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Social Media & the Law Update 09-18-13: Upcoming PNM Class, FB ‘Like’ Constitutionally Protected

FB 'Like' Constitutionally Protected

LEGAL DISCLAIMER: The following information is provided to be just general information, and therefore, should not be taken as specific legal advice that pertains to any particular situation.  The reader should not base any decisions on the information here to act or refrain from acting regarding a legal problem.  If you believe you have a legal problem please seek legal advice from a licensed attorney in the relevant jurisdiction.
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Exciting news everyone!  My Pacific New Media (PNM) class on Social Media and the Law is next week!  So there is still plenty of time to sign-up.  Here is the general info:

Sep 25, 2013 • Wed • 7:00-9:00pm • 1 mtg • UHM Krauss 012 • $50 (SMCHI $45)

What will I be covering?  Well, as it is a general survey class, I will touching upon areas where the law has inserted itself in the social media sphere, such as today’s more exciting news.

4th Circuit Court of Appeals Rules the “Liking” on Facebook is Constitutionally Protected

For instance, like how a Facebook ‘Like” is protected by the 1st Amendment of the U.S. Constitution (i.e. it is a freedom of speech).  Today, the 4th Circuit Court of Appeals issued a ruling in favor of a former deputy sheriff who had been fired from his job due to “liking” the Facebook page of the man running in opposition to his boss.  Basically, the court felt that by “Liking” a campaign page, it was the “Internet equivalent of displaying a political sign in one’s front yard, which the Supreme Court has held is substantive speech.”  Further, the court, in its unanimous ruling, as to this Facebook issue, stated that, “On the most basic level, clicking on the ‘like’ button literally causes to be published the statement that the User ‘likes’ something, which is itself a substantive statement[.]”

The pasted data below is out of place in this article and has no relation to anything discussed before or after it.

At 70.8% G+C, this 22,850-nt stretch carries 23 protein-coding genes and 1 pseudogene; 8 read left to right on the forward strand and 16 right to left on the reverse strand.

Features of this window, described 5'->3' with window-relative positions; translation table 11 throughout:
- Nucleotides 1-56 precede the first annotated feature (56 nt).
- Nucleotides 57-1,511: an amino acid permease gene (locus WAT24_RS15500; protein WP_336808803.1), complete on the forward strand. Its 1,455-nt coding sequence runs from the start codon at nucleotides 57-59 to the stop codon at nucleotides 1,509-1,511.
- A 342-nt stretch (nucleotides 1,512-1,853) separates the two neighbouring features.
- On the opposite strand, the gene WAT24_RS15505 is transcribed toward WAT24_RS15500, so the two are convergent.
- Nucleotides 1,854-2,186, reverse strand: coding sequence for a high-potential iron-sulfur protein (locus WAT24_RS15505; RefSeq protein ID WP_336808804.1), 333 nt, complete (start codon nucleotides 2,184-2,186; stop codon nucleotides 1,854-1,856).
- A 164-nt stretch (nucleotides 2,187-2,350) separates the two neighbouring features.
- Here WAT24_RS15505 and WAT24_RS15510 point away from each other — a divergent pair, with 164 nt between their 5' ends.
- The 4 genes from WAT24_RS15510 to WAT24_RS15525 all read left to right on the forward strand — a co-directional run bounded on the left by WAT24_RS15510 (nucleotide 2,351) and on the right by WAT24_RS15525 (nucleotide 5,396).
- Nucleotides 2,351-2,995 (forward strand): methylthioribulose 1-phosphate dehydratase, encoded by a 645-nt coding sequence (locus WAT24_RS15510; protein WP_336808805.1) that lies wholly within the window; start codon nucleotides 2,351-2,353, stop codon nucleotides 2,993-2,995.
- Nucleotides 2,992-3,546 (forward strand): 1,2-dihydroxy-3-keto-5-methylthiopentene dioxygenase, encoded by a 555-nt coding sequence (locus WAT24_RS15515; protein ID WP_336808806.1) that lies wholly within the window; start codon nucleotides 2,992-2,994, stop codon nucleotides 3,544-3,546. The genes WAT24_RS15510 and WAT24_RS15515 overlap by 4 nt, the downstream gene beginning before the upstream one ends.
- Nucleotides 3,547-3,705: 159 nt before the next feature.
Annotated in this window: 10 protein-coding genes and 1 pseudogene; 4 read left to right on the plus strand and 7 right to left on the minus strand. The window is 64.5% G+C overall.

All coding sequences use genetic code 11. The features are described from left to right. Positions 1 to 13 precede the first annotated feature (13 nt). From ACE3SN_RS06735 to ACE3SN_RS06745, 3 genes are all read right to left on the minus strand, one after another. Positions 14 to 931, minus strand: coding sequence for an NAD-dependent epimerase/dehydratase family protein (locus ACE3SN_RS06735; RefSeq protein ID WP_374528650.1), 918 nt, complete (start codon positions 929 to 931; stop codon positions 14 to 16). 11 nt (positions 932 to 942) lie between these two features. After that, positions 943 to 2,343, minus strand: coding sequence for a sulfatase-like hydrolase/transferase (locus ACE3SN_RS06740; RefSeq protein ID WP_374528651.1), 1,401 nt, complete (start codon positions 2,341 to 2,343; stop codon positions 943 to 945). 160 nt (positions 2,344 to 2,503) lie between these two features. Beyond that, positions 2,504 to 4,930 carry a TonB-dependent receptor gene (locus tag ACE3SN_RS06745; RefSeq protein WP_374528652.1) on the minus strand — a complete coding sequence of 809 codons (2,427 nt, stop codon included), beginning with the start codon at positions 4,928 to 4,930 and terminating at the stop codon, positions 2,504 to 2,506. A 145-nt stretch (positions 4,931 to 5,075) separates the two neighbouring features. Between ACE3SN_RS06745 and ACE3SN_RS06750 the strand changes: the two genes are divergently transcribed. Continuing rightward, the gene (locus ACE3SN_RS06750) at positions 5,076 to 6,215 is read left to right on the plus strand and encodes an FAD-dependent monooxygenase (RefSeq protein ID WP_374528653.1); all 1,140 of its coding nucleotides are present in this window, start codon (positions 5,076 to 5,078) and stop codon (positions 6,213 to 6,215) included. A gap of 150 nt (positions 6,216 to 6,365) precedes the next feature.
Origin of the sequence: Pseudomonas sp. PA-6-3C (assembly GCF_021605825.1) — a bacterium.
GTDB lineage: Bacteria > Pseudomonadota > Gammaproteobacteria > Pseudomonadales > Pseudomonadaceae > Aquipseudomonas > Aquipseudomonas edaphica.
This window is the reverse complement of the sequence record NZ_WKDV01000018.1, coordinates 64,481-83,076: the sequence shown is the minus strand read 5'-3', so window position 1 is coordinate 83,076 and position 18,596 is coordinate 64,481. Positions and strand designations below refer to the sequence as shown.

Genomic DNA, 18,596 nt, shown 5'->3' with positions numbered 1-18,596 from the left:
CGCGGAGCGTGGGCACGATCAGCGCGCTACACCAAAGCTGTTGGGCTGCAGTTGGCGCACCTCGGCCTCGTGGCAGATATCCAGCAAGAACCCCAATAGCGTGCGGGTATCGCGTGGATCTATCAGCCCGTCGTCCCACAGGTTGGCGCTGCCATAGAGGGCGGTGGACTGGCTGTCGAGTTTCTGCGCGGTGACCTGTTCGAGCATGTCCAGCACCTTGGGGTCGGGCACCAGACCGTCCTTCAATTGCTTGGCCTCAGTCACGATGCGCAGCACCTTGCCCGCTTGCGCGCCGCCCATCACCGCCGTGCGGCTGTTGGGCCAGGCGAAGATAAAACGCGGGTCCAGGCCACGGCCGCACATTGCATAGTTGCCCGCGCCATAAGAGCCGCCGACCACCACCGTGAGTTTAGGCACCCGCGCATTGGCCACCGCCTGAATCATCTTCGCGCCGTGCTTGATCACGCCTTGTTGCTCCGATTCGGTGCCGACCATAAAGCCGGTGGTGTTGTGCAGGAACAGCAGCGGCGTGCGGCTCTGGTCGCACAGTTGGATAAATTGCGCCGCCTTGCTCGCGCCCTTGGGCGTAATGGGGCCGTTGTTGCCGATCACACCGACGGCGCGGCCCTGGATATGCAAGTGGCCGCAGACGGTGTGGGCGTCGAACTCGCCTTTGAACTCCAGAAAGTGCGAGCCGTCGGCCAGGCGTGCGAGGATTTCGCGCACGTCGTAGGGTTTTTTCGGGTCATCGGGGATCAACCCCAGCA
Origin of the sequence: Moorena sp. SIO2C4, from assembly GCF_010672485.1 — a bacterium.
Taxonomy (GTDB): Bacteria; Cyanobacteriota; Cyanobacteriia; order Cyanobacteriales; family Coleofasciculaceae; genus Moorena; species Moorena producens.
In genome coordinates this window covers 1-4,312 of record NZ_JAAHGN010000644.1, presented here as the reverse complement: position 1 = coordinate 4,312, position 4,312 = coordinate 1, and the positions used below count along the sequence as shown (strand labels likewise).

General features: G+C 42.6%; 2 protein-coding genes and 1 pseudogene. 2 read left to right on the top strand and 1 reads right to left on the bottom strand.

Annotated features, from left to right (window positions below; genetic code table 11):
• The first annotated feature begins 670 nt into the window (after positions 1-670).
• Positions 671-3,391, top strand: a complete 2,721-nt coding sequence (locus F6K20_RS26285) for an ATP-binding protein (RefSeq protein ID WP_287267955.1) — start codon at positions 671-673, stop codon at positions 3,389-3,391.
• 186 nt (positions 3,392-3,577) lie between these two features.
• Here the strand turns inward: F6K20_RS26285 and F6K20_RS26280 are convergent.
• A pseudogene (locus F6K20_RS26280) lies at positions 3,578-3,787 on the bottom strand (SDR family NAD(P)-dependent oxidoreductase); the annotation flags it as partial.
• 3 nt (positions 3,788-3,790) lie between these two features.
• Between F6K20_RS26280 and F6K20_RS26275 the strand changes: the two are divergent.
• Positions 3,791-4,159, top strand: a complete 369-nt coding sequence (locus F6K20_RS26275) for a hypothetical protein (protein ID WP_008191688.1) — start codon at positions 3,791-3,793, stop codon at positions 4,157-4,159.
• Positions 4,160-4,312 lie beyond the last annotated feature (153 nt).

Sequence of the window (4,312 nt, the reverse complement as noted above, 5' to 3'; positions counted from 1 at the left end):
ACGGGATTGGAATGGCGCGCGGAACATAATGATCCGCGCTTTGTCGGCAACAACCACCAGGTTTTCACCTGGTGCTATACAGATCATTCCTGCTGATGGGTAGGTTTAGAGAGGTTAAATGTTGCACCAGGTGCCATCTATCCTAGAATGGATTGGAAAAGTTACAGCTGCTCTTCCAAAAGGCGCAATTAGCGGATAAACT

To read the complete ruling, check it out here.

Other Topics at my Class

As stated in my post on Trademark Usage, I attended the ABA’s Annual Conference, so I sat in on a seminar on “Social Media Terms of Use: Case Law Round Up”.  Many of the issues discussed at that seminar are ones I will be focusing on for my PNM class, such as various social media platforms’ terms of use, policies, etc . . . . I have a Slideshare that covers basics on the differences between Policies and Contracts.   What many users fail to realize that Terms of Use are generally binding and enforceable contracts, but that a Privacy Policy tends to be just a company’s call toward a prescribed action.  This is something that social media marketers, consultants, small business owners, and those who use social media as one of their primary marketing tools should consider.  Finally, if you are a responsible decision maker for your organization/business, you really consider having internal dialogue on handling social media in general (whether it be employees, PR, marketing, etc . . .).

Anyway, that is just a sliver of one of the many topics to be covered in my class.  So if you are interested in signing up click here.

Mahalo!

-RKH

Pacific New Media Class: Social Media and the Law – March 6, 2013

Please join me at my class with Pacific New Media on Social Media and the Law next week Wednesday, March 6, from 7 – 9pm if you are interested in learning about the applicability of various laws with social media usage. I will be talking about whether you can be fired for using social media, legislative updates, and other various issues that have cropped up when the law tries to get a handle with the likes of Facebook, Twitter, and other communicative platforms.

Click on this link for more details.

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Social Media and the Law: Miscellany

Aloha everyone, as I have covered most of the primary topics that I wanted to regarding Social Media in the Law over the past two months I will be transitioning back to Laws in the Brief.  I will be focusing of course on new laws that the Hawaii state government has passed into law this past session.  Of course I will also be bringing you my silly doodles to help small business owners and entrepreneurs grasp legal concepts.